With the prize, Lee was offered office space to launch her firm Frontrow as a part of Innovation RCA, a startup accelerating program run by the renowned Royal College of Arts in London. Lee is the only female CEO and the first non-RCA graduate to join the program. After months of assessments and due diligence, Lee attained the tier-1 tech visa from the London government.
She says her first year in London was all about “survival.”
Frontrow CEO Monica Lee
“Over the past year, we have focused on trust-building with our clients -- young artists who are skeptical about any systemic support for them,” she said. “As a foreigner, the whole process was all the more challenging.”
“We tried to meet more artists, mingling with them, and hoped to convey our sincerity,” she added.
Frontrow is currently in the angel funding stage, but has attracted more than 50,000 registered artists. It aims to double the figure to 100,000 this year.
But competition is expected to get fiercer as more similar apps are entering the administrative service market for artists. Eventually, Lee is hoping to branch out into Korean artists. “Our ultimate goal is to become a virtual manager that introduces Korean artists to Europe and European artists to Korea.”
She added that despite the daunting tasks ahead, she feels that starting a business in UK was the right decision. ”You will have made it in one of the world’s most competitive and high-quality markets once you succeed in the UK.”
Ted Kim of DiversiTea
Kim, a 27-year-old Seoul native, founded his tea subscription startup DiversiTea in May last year in Sheffield, some 260 kilometers northwest of London. While studying European and international law at the University of Sheffield, he chanced upon entrepreneurship classes and came up with an idea to “do something with tea” to reflect his newfound interest.
“Operating a startup is arduous work,” Kim said, adding he takes other side jobs to cover living expenses. “In the early stages, it’s difficult to expect fast returns or compensation. It’s more important to look out for the long term.”
Diversitea CEO Ted Kim
Kim and co-founder and CTO James Home first thought about selling iced tea. But later on, they decided to create a tea subscription box that introduces four different kinds of teas each month.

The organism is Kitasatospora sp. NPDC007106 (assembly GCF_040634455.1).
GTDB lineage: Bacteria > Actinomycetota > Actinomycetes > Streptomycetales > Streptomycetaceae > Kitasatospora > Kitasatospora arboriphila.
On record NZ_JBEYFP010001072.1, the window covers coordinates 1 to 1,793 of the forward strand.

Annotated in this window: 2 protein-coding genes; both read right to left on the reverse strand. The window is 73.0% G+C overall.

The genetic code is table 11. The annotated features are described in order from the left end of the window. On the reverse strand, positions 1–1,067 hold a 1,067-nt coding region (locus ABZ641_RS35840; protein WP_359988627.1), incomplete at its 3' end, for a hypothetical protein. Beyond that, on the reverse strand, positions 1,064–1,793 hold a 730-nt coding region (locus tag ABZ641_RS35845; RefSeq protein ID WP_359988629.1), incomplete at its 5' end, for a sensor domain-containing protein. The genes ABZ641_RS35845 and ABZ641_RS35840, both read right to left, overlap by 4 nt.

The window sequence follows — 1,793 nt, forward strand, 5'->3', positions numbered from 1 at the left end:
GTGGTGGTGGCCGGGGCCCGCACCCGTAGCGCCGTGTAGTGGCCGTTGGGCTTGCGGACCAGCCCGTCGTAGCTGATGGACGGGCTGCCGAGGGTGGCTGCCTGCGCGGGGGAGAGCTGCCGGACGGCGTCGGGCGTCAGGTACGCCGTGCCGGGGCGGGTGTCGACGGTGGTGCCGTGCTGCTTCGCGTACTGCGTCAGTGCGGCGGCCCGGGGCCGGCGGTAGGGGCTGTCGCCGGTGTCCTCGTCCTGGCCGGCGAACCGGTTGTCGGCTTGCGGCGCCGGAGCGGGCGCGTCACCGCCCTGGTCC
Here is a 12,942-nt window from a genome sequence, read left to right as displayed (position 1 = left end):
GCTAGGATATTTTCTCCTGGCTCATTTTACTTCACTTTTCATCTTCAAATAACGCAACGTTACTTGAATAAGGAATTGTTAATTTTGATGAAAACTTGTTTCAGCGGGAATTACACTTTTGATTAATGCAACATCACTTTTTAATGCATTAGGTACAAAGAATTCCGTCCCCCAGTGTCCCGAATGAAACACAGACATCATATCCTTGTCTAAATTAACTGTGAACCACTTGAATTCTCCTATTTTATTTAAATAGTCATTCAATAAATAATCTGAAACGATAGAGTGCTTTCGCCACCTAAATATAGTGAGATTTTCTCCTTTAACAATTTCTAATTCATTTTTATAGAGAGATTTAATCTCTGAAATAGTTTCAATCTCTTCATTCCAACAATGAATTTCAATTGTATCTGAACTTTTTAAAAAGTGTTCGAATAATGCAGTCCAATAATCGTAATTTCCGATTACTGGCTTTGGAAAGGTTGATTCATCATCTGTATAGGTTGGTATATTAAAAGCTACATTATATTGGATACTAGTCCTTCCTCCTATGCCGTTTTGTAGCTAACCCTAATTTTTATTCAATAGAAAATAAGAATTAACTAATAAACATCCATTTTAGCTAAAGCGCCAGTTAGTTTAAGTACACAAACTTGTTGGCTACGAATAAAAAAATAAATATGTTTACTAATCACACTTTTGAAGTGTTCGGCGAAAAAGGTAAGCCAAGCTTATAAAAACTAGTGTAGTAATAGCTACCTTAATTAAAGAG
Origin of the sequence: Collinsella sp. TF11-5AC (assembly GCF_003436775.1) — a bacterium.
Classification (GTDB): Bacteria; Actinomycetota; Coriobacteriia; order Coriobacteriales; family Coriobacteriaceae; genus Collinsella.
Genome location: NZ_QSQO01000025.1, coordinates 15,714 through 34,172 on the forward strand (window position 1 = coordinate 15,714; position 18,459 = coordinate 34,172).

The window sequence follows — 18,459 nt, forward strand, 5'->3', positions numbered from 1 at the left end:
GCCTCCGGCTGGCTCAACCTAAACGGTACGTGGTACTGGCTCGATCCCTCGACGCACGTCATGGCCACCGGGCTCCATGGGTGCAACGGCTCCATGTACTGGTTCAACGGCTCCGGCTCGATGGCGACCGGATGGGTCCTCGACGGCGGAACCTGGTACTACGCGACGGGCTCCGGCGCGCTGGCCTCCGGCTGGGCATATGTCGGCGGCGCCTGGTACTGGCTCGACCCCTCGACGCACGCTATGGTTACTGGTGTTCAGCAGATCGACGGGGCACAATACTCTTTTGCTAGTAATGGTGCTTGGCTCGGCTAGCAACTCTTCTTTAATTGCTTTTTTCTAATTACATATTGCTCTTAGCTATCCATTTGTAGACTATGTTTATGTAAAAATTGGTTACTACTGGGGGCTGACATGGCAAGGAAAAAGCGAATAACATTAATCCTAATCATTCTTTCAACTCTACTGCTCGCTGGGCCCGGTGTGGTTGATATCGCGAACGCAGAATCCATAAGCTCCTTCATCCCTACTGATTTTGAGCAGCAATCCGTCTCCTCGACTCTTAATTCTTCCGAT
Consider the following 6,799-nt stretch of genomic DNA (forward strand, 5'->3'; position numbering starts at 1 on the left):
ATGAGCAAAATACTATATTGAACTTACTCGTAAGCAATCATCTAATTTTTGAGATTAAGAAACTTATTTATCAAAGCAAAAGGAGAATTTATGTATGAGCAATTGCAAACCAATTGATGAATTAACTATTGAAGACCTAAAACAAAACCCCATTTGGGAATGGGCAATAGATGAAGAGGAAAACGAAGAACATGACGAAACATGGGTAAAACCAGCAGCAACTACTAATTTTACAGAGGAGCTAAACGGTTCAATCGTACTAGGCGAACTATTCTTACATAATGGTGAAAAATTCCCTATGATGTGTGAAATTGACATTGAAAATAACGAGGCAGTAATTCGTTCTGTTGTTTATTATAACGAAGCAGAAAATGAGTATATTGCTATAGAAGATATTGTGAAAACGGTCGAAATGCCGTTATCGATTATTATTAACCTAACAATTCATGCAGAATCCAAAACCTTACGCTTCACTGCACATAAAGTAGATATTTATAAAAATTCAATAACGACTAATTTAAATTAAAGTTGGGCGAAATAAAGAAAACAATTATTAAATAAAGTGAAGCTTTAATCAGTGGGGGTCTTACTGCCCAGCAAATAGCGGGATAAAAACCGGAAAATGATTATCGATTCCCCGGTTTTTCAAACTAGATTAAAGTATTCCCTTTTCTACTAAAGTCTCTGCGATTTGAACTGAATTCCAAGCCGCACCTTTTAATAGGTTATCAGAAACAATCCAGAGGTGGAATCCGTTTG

Diversity, just like its name, is what makes the tea startup special in a country that takes great pride in tea industry, with renowned teahouses and established producers that go back centuries.
“We call ourselves tea curators,” Kim said. “We don’t produce teas. But our role is sourcing good teas from producers and introducing them to customers for them to try out. That’s where we found our niche.”
DiversiTea curates different loose-leaf teas under a single theme each month. For January the tea box is themed “After Party Detox,” featuring Tangawizi Lemon, Winter Star Rooibos, Winter Earl Grey, Chunmee Taipan Superior, for the post-holiday month.
Customers can easily get their teas delivered at the DiversiTea website for 19.99 pounds (US$27.11) a month or 53.97 pounds for three months. The service is available all across Europe and also Korea.
The tea box idea seems to be gaining traction, especially popular among women in 20s to 30s and young professionals, according to Kim.
But there are challenges, of course. For DiversiTea, changing consumer patterns is one of them.
“Many people in England are used to drinking just a limited type of tea or just a single brand during their lifetime,” he said. “Some are reluctant to explore if they don’t know what they are. We are here to give them an opportunity to get out of their comfort zone.”
For now, investment is not urgent, according to Kim. But in the future, he hopes to raise funds from investors as the business grows. “We take great pride in our teas,” he said. “I have faith that I will have a good time running this startup even after 10 years.”
By Lee Ji-yoon and Ahn Sung-mi
This story was sponsored by the Samsung Press Foundation. The UK Embassy in Korea and KOTRA also contributed. -- Ed.